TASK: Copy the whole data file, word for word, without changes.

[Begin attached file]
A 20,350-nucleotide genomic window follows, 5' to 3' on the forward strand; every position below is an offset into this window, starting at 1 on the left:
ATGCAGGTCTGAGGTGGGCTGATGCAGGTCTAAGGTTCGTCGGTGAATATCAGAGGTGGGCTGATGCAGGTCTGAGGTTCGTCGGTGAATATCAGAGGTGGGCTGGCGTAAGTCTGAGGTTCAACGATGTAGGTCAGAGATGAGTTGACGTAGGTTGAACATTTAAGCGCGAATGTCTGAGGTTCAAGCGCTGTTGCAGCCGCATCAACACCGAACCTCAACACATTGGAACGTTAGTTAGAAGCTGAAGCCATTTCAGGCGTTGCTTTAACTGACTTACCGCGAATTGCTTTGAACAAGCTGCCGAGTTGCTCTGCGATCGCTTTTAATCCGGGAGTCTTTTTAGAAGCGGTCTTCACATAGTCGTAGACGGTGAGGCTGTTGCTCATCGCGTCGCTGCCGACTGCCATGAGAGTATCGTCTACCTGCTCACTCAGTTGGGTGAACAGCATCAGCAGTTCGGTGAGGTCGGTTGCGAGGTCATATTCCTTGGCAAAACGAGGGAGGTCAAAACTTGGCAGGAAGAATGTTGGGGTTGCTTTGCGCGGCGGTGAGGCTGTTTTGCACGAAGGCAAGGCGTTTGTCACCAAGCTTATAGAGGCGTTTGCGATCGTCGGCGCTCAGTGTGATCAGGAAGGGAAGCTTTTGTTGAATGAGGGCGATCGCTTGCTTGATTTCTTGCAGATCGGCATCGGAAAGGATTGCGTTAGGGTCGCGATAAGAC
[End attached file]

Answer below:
A 20,350-nucleotide genomic window follows, 5' to 3' on the forward strand; every position below is an offset into this window, starting at 1 on the left:
ATGCAGGTCTGAGGTGGGCTGATGCAGGTCTAAGGTTCGTCGGTGAATATCAGAGGTGGGCTGATGCAGGTCTGAGGTTCGTCGGTGAATATCAGAGGTGGGCTGGCGTAAGTCTGAGGTTCAACGATGTAGGTCAGAGATGAGTTGACGTAGGTTGAACATTTAAGCGCGAATGTCTGAGGTTCAAGCGCTGTTGCAGCCGCATCAACACCGAACCTCAACACATTGGAACGTTAGTTAGAAGCTGAAGCCATTTCAGGCGTTGCTTTAACTGACTTACCGCGAATTGCTTTGAACAAGCTGCCGAGTTGCTCTGCGATCGCTTTTAATCCGGGAGTCTTTTTAGAAGCGGTCTTCACATAGTCGTAGACGGTGAGGCTGTTGCTCATCGCGTCGCTGCCGACTGCCATGAGAGTATCGTCTACCTGCTCACTCAGTTGGGTGAACAGCATCAGCAGTTCGGTGAGGTCGGTTGCGAGGTCATATTCCTTGGCAAAACGAGGGAGGTCAAAACTTGGCAGGAAGAATGTTGGGGTTGCTTTGCGCGGCGGTGAGGCTGTTTTGCACGAAGGCAAGGCGTTTGTCACCAAGCTTATAGAGGCGTTTGCGATCGTCGGCGCTCAGTGTGATCAGGAAGGGAAGCTTTTGTTGAATGAGGGCGATCGCTTGCTTGATTTCTTGCAGATCGGCATCGGAAAGGATTGCGTTAGGGTCGCGATAAGAC